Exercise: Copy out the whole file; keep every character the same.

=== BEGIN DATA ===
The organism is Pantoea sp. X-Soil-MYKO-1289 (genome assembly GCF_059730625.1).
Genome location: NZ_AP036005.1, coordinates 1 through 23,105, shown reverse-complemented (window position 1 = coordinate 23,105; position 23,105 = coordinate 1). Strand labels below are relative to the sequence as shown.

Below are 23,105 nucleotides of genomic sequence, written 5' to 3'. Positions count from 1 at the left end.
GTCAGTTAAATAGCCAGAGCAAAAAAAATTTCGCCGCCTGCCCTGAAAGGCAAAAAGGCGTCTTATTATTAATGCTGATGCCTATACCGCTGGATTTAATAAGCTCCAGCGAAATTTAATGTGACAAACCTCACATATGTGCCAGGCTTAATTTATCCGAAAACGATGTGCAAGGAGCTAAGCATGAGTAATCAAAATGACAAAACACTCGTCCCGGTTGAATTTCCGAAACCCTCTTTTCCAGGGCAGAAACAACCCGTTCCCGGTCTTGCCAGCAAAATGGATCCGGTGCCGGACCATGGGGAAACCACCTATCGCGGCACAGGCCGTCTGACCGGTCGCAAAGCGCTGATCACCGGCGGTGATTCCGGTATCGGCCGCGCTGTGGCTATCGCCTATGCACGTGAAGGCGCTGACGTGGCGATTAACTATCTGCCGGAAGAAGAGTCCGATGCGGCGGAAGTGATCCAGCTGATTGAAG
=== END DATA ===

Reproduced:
The organism is Pantoea sp. X-Soil-MYKO-1289 (genome assembly GCF_059730625.1).
Genome location: NZ_AP036005.1, coordinates 1 through 23,105, shown reverse-complemented (window position 1 = coordinate 23,105; position 23,105 = coordinate 1). Strand labels below are relative to the sequence as shown.

Below are 23,105 nucleotides of genomic sequence, written 5' to 3'. Positions count from 1 at the left end.
GTCAGTTAAATAGCCAGAGCAAAAAAAATTTCGCCGCCTGCCCTGAAAGGCAAAAAGGCGTCTTATTATTAATGCTGATGCCTATACCGCTGGATTTAATAAGCTCCAGCGAAATTTAATGTGACAAACCTCACATATGTGCCAGGCTTAATTTATCCGAAAACGATGTGCAAGGAGCTAAGCATGAGTAATCAAAATGACAAAACACTCGTCCCGGTTGAATTTCCGAAACCCTCTTTTCCAGGGCAGAAACAACCCGTTCCCGGTCTTGCCAGCAAAATGGATCCGGTGCCGGACCATGGGGAAACCACCTATCGCGGCACAGGCCGTCTGACCGGTCGCAAAGCGCTGATCACCGGCGGTGATTCCGGTATCGGCCGCGCTGTGGCTATCGCCTATGCACGTGAAGGCGCTGACGTGGCGATTAACTATCTGCCGGAAGAAGAGTCCGATGCGGCGGAAGTGATCCAGCTGATTGAAG